Author Topic: How GDPR Is Failing  (Read 26 times)

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How GDPR Is Failing
« on: May 25, 2022, 06:20:22 PM »
The world-leading data law changed how companies work. But four years on, there’s a lag on cleaning up Big Tech.

ONE THOUSAND FOUR hundred and fifty-nine days have passed since data rights nonprofit NOYB fired off its first complaints under Europe’s flagship data regulation, GDPR. The complaints allege Google, WhatsApp, Facebook, and Instagram forced people into giving up their data without obtaining proper consent, says Romain Robert, a program director at the nonprofit. The complaints landed on May 25, 2018, the day GDPR came into force and bolstered the privacy rights of 740 million Europeans. Four years later, NOYB is still waiting for final decisions to be made. And it’s not the only one.

Since the General Data Protection Regulation went into effect, data regulators tasked with enforcing the law have struggled to act quickly on complaints against Big Tech firms and the murky online advertising industry, with scores of cases still outstanding. While GDPR has immeasurably improved the privacy rights of millions inside and outside of Europe, it hasn’t stamped out the worst problems: Data brokers are still stockpiling your information and selling it, and the online advertising industry remains littered with potential abuses.

Now, civil society groups have grown frustrated with GDPR’s limitations, while some countries’ regulators complain the system to handle international complaints is bloated and slows down enforcement. By comparison, the information economy moves at breakneck speed. “To say that GDPR is well enforced, I think it’s a mistake. It's not enforced as quickly as we thought,” Robert says. NOYB has just settled a legal case against the delays in its consent complaints. “There’s still what we call an enforcement gap and problems with cross-border enforcement and enforcement against the big players,” adds David Martin Ruiz, a senior legal officer at the European Consumer Organization, which filed a complaint about Google’s location tracking four years ago.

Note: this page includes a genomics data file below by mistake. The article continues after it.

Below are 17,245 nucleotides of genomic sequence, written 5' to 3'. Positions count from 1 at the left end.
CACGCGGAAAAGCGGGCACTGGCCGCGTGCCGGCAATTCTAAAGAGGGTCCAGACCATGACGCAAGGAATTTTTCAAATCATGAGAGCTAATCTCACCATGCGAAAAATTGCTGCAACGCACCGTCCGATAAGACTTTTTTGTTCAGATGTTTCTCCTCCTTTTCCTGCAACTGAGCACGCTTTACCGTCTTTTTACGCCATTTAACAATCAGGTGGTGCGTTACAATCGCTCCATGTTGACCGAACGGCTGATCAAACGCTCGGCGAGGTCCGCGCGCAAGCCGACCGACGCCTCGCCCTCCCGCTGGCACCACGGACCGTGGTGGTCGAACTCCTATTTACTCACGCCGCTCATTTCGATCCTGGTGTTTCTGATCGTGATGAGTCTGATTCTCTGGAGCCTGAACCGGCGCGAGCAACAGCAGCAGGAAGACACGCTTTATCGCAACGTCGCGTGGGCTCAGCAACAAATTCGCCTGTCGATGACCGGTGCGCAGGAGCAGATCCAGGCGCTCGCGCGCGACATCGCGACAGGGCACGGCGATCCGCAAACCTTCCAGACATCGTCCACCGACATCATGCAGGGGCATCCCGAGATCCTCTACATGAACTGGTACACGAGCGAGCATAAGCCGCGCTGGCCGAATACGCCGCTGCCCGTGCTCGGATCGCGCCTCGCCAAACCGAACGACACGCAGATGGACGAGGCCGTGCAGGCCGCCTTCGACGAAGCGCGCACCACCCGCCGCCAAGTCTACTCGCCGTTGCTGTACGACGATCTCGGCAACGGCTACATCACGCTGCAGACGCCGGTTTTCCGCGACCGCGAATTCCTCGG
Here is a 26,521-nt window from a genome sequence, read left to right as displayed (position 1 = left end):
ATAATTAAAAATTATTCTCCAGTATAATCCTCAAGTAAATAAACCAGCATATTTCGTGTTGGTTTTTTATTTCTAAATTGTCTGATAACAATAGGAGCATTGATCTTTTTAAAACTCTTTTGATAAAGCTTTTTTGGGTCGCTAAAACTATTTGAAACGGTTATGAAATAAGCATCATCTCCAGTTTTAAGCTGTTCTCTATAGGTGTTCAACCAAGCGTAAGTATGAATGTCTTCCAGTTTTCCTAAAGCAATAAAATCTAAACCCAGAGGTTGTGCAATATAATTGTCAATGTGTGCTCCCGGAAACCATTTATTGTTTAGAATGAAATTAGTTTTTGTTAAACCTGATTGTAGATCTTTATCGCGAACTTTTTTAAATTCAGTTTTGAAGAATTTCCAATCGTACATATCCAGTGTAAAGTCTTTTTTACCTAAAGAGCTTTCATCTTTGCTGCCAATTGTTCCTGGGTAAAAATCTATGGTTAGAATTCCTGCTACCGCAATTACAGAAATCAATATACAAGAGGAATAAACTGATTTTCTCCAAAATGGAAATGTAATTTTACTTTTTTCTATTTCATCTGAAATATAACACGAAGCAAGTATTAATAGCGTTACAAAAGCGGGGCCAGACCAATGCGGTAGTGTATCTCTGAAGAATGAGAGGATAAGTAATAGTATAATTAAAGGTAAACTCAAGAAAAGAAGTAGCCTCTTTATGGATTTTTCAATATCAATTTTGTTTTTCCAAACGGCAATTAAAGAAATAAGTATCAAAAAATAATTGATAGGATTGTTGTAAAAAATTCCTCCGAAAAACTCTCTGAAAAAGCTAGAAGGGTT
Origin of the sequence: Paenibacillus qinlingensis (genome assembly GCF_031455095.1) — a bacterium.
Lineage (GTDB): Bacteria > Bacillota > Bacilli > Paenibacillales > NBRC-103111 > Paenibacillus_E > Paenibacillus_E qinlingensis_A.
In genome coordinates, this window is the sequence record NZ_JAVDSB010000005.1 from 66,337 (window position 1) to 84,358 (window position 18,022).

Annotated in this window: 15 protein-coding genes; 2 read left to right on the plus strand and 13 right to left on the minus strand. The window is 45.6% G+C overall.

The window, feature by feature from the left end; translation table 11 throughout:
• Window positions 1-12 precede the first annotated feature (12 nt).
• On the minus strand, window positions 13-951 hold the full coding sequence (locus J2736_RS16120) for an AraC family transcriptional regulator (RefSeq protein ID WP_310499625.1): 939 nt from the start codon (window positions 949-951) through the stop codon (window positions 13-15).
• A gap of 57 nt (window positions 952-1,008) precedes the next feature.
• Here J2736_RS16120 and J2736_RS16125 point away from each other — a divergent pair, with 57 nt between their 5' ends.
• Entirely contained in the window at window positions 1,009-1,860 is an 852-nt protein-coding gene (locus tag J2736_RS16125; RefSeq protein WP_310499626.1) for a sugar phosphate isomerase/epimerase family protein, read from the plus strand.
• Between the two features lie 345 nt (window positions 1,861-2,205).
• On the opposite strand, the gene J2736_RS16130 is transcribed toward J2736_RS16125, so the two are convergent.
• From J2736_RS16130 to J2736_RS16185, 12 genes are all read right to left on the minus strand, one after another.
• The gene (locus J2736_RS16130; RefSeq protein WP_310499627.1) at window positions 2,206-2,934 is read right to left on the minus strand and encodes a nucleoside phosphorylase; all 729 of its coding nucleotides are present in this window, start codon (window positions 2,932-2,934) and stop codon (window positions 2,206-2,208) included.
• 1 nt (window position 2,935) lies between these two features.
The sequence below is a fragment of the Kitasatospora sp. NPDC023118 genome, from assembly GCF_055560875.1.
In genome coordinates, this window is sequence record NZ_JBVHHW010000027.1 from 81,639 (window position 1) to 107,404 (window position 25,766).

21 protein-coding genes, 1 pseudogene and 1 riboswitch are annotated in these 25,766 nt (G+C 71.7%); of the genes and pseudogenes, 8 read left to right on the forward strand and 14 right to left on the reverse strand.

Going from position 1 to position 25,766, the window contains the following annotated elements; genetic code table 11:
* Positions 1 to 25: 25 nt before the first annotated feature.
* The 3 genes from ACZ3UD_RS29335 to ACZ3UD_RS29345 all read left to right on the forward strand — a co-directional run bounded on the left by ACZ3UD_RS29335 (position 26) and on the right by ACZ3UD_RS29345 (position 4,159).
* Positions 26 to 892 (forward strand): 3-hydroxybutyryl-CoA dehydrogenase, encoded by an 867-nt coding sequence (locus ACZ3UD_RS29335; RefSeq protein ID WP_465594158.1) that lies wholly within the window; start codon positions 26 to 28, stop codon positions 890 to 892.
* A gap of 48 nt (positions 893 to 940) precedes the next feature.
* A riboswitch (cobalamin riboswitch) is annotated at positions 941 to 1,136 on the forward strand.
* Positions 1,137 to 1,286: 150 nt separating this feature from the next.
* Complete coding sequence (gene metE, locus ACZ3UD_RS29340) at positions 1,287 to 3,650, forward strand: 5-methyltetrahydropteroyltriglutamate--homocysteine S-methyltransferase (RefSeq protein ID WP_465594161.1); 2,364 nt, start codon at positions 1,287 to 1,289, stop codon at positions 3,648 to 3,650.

Lawmakers in Brussels first proposed reforming Europe’s data rules back in January 2012 and passed the final law in 2016, giving companies and organizations two years to fall in line. GDPR builds upon previous data regulations, super-charging your rights and altering how businesses must handle your personal data, information like your name or IP address. GDPR doesn’t ban the use of data in certain cases, such as police use of intrusive facial recognition; instead, seven principles sit at its heart and guide how your data can be handled, stored, and used. These principles apply equally to charities and governments, pharmaceutical companies, and Big Tech firms.

Crucially, GDPR weaponized these principles and handed each European country’s data regulator the power to issue fines of up to 4 percent of a firm's global turnover and order companies to stop practices that violate GDPR's principles. (Ordering a company to stop processing people’s data is arguably more impactful than issuing fines.) It was never likely that GDPR fines and enforcement were going to flow quickly from regulators—in competition law, for instance, cases can take decades—but four years after GDPR started, the total number of major decisions against the world’s most powerful data companies remains agonizingly low.

UNDER THE DENSE series of rules that make up GDPR, complaints against a company that operates in multiple EU countries are usually funneled to the country where its main European headquarters are based. This so-called one-stop-shop process dictates that the country leads the investigation. The tiny nation of Luxembourg handles complaints against Amazon; the Netherlands deals with Netflix; Sweden has Spotify; and Ireland is responsible for Meta’s Facebook, WhatsApp, and Instagram, plus all of Google’s services, Airbnb, Yahoo, Twitter, Microsoft, Apple, and LinkedIn.

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